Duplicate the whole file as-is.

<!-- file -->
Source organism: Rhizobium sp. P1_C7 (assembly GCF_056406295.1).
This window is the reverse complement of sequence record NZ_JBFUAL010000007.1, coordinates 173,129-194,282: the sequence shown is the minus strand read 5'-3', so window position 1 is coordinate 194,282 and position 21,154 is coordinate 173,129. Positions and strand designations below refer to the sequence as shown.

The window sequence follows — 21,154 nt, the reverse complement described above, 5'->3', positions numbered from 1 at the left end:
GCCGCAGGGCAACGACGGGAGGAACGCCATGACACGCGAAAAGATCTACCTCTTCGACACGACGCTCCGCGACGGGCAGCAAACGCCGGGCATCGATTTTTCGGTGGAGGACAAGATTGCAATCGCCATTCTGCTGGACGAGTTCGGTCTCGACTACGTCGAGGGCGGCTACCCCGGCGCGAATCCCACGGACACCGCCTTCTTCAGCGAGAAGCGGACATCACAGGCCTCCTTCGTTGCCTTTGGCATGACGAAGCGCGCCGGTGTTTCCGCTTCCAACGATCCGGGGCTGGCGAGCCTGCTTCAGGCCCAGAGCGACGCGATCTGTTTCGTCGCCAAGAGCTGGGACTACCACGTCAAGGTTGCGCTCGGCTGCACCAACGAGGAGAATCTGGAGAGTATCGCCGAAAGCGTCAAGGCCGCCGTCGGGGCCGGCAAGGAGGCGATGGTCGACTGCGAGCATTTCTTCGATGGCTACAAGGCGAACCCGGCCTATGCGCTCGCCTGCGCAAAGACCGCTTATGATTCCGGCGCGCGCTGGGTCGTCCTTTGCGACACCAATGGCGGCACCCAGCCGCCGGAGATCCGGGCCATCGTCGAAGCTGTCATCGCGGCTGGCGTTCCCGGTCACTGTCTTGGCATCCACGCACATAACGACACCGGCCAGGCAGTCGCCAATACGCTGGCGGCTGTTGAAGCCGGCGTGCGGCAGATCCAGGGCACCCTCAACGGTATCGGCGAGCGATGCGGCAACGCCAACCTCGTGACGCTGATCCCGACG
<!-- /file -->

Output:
Source organism: Rhizobium sp. P1_C7 (assembly GCF_056406295.1).
This window is the reverse complement of sequence record NZ_JBFUAL010000007.1, coordinates 173,129-194,282: the sequence shown is the minus strand read 5'-3', so window position 1 is coordinate 194,282 and position 21,154 is coordinate 173,129. Positions and strand designations below refer to the sequence as shown.

The window sequence follows — 21,154 nt, the reverse complement described above, 5'->3', positions numbered from 1 at the left end:
GCCGCAGGGCAACGACGGGAGGAACGCCATGACACGCGAAAAGATCTACCTCTTCGACACGACGCTCCGCGACGGGCAGCAAACGCCGGGCATCGATTTTTCGGTGGAGGACAAGATTGCAATCGCCATTCTGCTGGACGAGTTCGGTCTCGACTACGTCGAGGGCGGCTACCCCGGCGCGAATCCCACGGACACCGCCTTCTTCAGCGAGAAGCGGACATCACAGGCCTCCTTCGTTGCCTTTGGCATGACGAAGCGCGCCGGTGTTTCCGCTTCCAACGATCCGGGGCTGGCGAGCCTGCTTCAGGCCCAGAGCGACGCGATCTGTTTCGTCGCCAAGAGCTGGGACTACCACGTCAAGGTTGCGCTCGGCTGCACCAACGAGGAGAATCTGGAGAGTATCGCCGAAAGCGTCAAGGCCGCCGTCGGGGCCGGCAAGGAGGCGATGGTCGACTGCGAGCATTTCTTCGATGGCTACAAGGCGAACCCGGCCTATGCGCTCGCCTGCGCAAAGACCGCTTATGATTCCGGCGCGCGCTGGGTCGTCCTTTGCGACACCAATGGCGGCACCCAGCCGCCGGAGATCCGGGCCATCGTCGAAGCTGTCATCGCGGCTGGCGTTCCCGGTCACTGTCTTGGCATCCACGCACATAACGACACCGGCCAGGCAGTCGCCAATACGCTGGCGGCTGTTGAAGCCGGCGTGCGGCAGATCCAGGGCACCCTCAACGGTATCGGCGAGCGATGCGGCAACGCCAACCTCGTGACGCTGATCCCGACG